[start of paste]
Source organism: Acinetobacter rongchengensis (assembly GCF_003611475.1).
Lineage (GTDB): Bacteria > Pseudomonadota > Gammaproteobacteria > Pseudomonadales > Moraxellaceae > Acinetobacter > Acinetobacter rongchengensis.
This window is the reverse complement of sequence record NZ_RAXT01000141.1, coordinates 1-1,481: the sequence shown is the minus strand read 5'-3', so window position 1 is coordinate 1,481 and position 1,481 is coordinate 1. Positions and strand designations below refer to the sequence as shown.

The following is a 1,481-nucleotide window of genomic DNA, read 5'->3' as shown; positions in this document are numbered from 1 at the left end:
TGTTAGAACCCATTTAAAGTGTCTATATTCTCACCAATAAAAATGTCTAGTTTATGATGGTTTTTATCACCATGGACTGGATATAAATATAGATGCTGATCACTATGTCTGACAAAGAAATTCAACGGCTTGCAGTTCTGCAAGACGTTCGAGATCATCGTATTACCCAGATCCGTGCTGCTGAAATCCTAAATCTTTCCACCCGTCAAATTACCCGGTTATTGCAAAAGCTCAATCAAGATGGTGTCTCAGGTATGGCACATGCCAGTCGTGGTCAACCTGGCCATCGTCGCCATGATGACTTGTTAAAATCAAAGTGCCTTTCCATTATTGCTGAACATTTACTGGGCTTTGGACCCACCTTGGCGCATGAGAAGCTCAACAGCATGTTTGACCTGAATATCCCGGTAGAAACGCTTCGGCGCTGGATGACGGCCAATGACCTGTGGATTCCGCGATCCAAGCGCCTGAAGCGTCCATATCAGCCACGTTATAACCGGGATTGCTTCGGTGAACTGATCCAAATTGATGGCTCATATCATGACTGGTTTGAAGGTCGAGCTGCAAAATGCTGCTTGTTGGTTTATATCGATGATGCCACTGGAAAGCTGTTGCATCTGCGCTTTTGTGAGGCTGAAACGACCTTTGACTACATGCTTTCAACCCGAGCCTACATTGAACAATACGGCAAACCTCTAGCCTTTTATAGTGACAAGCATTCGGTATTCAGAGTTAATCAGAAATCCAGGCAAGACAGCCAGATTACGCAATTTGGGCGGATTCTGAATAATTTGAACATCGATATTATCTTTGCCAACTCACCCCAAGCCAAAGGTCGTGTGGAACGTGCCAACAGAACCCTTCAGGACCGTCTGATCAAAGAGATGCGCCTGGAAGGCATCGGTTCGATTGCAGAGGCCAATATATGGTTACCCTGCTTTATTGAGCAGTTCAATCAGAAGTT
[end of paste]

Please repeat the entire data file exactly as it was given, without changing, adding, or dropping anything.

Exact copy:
Source organism: Acinetobacter rongchengensis (assembly GCF_003611475.1).
Lineage (GTDB): Bacteria > Pseudomonadota > Gammaproteobacteria > Pseudomonadales > Moraxellaceae > Acinetobacter > Acinetobacter rongchengensis.
This window is the reverse complement of sequence record NZ_RAXT01000141.1, coordinates 1-1,481: the sequence shown is the minus strand read 5'-3', so window position 1 is coordinate 1,481 and position 1,481 is coordinate 1. Positions and strand designations below refer to the sequence as shown.

The following is a 1,481-nucleotide window of genomic DNA, read 5'->3' as shown; positions in this document are numbered from 1 at the left end:
TGTTAGAACCCATTTAAAGTGTCTATATTCTCACCAATAAAAATGTCTAGTTTATGATGGTTTTTATCACCATGGACTGGATATAAATATAGATGCTGATCACTATGTCTGACAAAGAAATTCAACGGCTTGCAGTTCTGCAAGACGTTCGAGATCATCGTATTACCCAGATCCGTGCTGCTGAAATCCTAAATCTTTCCACCCGTCAAATTACCCGGTTATTGCAAAAGCTCAATCAAGATGGTGTCTCAGGTATGGCACATGCCAGTCGTGGTCAACCTGGCCATCGTCGCCATGATGACTTGTTAAAATCAAAGTGCCTTTCCATTATTGCTGAACATTTACTGGGCTTTGGACCCACCTTGGCGCATGAGAAGCTCAACAGCATGTTTGACCTGAATATCCCGGTAGAAACGCTTCGGCGCTGGATGACGGCCAATGACCTGTGGATTCCGCGATCCAAGCGCCTGAAGCGTCCATATCAGCCACGTTATAACCGGGATTGCTTCGGTGAACTGATCCAAATTGATGGCTCATATCATGACTGGTTTGAAGGTCGAGCTGCAAAATGCTGCTTGTTGGTTTATATCGATGATGCCACTGGAAAGCTGTTGCATCTGCGCTTTTGTGAGGCTGAAACGACCTTTGACTACATGCTTTCAACCCGAGCCTACATTGAACAATACGGCAAACCTCTAGCCTTTTATAGTGACAAGCATTCGGTATTCAGAGTTAATCAGAAATCCAGGCAAGACAGCCAGATTACGCAATTTGGGCGGATTCTGAATAATTTGAACATCGATATTATCTTTGCCAACTCACCCCAAGCCAAAGGTCGTGTGGAACGTGCCAACAGAACCCTTCAGGACCGTCTGATCAAAGAGATGCGCCTGGAAGGCATCGGTTCGATTGCAGAGGCCAATATATGGTTACCCTGCTTTATTGAGCAGTTCAATCAGAAGTT